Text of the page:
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06 October 2023

Taking Control of Your Clinic: Transitioning Away from Insurance Dependency

Today, we’re diving into a topic that’s been a hot topic in the industry for years – the reliance on insurance companies in physio clinics and other healthcare practices. As someone who has been through the ropes, I want to share my journey and insights into why I decided to break free from this dependency.

When I first started my clinic nine years ago, I faced a crucial decision: should I rely on working with insurance companies or opt for private payers? It’s a decision that many clinic owners and practitioners have grappled with over the years. Initially, the allure of insurance work seemed like a safe bet, promising a steady income and a consistent flow of patients. However, my experience over the years has made me question whether it’s all it’s cracked up to be.

Let’s address the merits of the insurance model first. It does offer financial stability, and it can attract a broad range of patients, making it an appealing choice for new clinic owners. However, the longer you’re entangled with insurance companies, the more you realise the downsides – administrative red tape, payment delays, and limited treatment options dictated by insurers.

I made a bold decision right from the start: no medical-legal contracts. While some may have considered it a risky move, I saw the drawbacks outweighing the benefits. Insurance companies were driving shorter appointment times, reducing our fees, and undermining our expertise. They expected us to work miracles in a limited number of sessions, penalizing us if we requested more.

The focus on insurance-driven care compromises the core principle of providing personalised, evidence-based treatment tailored to each patient’s needs. Clinics often find themselves prioritising treatments more likely to be covered by insurance, rather than what’s genuinely best for the patient’s long-term health.

Financially, it’s essential to evaluate your clinic’s dependence on insurance patients. If a significant portion of your income comes from insurance, it’s time to do the maths and explore ways to reduce this dependency. Transitioning away from insurance work requires strategic planning, and it won’t happen overnight. Start by gradually replacing insurance patients with private payers, monitoring your revenue streams along the way.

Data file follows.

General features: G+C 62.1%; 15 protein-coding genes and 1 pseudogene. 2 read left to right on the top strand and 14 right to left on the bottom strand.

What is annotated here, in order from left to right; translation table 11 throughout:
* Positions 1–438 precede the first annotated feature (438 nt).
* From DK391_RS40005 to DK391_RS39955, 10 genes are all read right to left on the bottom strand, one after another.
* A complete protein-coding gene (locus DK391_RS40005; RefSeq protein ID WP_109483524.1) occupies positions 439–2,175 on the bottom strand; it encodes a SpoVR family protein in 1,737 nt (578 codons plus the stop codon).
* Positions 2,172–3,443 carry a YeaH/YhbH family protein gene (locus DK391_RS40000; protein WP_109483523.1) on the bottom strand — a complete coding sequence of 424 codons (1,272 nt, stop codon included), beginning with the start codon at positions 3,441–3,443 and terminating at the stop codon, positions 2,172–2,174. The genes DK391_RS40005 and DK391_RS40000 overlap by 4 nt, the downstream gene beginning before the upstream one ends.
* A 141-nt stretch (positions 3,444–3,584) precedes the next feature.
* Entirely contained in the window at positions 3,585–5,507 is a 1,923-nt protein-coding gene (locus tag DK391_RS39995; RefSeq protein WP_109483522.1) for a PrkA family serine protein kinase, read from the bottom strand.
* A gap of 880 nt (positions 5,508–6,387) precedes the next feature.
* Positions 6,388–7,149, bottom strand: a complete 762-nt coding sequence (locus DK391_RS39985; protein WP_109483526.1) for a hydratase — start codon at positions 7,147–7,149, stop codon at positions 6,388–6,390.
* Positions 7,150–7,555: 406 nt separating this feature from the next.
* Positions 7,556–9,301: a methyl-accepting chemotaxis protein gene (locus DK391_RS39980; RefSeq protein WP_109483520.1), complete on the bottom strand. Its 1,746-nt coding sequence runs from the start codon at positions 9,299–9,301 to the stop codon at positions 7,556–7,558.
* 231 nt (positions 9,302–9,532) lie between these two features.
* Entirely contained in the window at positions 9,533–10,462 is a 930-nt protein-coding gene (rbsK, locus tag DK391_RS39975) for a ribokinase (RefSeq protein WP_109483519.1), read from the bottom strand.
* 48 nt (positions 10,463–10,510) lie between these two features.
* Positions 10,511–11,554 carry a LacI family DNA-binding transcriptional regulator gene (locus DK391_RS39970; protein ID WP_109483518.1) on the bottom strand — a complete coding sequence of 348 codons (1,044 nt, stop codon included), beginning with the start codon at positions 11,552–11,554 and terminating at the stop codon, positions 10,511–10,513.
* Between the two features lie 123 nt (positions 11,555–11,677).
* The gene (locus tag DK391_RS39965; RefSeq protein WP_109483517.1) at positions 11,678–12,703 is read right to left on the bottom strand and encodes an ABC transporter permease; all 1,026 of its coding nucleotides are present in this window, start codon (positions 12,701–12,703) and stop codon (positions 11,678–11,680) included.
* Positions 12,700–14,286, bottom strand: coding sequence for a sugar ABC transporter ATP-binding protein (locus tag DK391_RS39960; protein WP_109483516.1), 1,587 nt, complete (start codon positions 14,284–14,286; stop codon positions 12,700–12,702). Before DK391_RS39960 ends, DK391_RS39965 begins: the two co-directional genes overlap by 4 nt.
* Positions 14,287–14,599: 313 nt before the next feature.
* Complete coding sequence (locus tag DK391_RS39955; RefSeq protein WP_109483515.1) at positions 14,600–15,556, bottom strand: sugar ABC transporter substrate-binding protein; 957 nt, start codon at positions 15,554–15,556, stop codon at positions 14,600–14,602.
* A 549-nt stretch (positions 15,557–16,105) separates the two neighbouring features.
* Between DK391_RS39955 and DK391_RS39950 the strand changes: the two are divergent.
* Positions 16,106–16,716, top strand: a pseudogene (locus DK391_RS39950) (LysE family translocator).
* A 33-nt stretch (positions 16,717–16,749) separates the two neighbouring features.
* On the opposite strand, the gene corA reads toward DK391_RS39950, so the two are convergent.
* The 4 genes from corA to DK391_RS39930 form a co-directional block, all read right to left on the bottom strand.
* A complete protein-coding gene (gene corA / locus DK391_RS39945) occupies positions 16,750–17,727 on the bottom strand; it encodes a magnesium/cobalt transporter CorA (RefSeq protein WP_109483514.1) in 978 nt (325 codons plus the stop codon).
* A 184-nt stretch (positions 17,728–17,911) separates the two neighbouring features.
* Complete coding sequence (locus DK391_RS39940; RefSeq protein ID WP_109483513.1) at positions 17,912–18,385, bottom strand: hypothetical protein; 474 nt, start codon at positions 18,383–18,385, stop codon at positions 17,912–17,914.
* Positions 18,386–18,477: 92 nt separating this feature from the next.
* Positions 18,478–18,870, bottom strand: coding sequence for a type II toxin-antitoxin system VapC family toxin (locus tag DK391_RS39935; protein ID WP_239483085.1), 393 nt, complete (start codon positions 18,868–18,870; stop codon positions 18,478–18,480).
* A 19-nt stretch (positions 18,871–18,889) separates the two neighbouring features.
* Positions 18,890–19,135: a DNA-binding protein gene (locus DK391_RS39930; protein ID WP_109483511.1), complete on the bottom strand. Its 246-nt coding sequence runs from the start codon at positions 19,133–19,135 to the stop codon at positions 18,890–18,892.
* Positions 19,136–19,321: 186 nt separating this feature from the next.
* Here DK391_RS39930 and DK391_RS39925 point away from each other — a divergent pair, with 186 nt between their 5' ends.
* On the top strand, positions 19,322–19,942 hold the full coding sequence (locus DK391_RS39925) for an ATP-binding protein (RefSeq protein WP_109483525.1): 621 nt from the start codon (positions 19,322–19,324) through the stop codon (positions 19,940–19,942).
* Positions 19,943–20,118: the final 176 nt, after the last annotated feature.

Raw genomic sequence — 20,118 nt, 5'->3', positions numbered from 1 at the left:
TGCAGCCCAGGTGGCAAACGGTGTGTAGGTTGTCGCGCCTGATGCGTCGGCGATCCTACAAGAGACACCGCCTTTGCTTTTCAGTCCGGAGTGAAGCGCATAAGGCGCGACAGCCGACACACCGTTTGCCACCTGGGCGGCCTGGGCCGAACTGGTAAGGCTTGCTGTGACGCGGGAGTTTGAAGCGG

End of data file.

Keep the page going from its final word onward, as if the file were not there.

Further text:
Alternative revenue streams, specialised services, and treatment packages can help offset the loss of insurance income. True innovation thrives when you have the freedom to provide the care you believe in, unburdened by insurance restrictions.

Engaging patients through personalised care and expanded services not only improves their outcomes but also enhances your clinic’s reputation. When I decided to part ways with Bupa, we communicated openly with our patients about the reasons behind the decision, and many chose to continue seeing us as private payers.

Transitioning away from insurance work is a commitment that requires careful planning, communication, and a smooth financial transition. However, it’s a decision that can ultimately lead to financial autonomy, improved patient care, and the freedom to innovate within your business.

In conclusion, taking control of your clinic and reducing your reliance on insurance companies is a bold move, but it’s one that can pay off in the long run. As healthcare professionals, we deserve fair compensation for our expertise, and by making this shift, we can work towards that goal collectively.

Remember, you have the power to shape your business on your terms, and it’s time to put that power to good use. If you are asking yourself  ‘where do i start?’ Book a free business and marketing audit call with my team, we can dive into where you are now, where you want to be and what is getting in your way, click this link and lets chat. Until next time, take care, and keep treating your business with the care it deserves.

Katie

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